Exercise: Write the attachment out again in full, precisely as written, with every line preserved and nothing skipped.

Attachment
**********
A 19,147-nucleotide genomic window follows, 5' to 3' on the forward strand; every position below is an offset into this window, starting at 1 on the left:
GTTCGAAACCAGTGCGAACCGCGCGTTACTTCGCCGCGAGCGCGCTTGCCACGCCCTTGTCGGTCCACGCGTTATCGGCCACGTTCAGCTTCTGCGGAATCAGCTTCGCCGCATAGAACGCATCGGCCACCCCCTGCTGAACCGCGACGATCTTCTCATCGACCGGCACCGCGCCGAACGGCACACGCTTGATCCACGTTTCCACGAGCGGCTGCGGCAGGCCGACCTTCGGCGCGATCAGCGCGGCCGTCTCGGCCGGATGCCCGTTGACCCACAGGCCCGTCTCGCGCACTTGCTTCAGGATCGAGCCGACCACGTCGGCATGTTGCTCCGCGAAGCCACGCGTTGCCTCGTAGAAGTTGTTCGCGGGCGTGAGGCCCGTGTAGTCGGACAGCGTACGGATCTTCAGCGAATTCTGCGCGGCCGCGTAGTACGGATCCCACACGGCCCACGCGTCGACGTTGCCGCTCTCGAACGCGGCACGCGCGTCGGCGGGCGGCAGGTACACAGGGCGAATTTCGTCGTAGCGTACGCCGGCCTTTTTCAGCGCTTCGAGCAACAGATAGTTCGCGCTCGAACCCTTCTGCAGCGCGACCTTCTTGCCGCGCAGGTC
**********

A 19,147-nucleotide genomic window follows, 5' to 3' on the forward strand; every position below is an offset into this window, starting at 1 on the left:
GTTCGAAACCAGTGCGAACCGCGCGTTACTTCGCCGCGAGCGCGCTTGCCACGCCCTTGTCGGTCCACGCGTTATCGGCCACGTTCAGCTTCTGCGGAATCAGCTTCGCCGCATAGAACGCATCGGCCACCCCCTGCTGAACCGCGACGATCTTCTCATCGACCGGCACCGCGCCGAACGGCACACGCTTGATCCACGTTTCCACGAGCGGCTGCGGCAGGCCGACCTTCGGCGCGATCAGCGCGGCCGTCTCGGCCGGATGCCCGTTGACCCACAGGCCCGTCTCGCGCACTTGCTTCAGGATCGAGCCGACCACGTCGGCATGTTGCTCCGCGAAGCCACGCGTTGCCTCGTAGAAGTTGTTCGCGGGCGTGAGGCCCGTGTAGTCGGACAGCGTACGGATCTTCAGCGAATTCTGCGCGGCCGCGTAGTACGGATCCCACACGGCCCACGCGTCGACGTTGCCGCTCTCGAACGCGGCACGCGCGTCGGCGGGCGGCAGGTACACAGGGCGAATTTCGTCGTAGCGTACGCCGGCCTTTTTCAGCGCTTCGAGCAACAGATAGTTCGCGCTCGAACCCTTCTGCAGCGCGACCTTCTTGCCGCGCAGGTC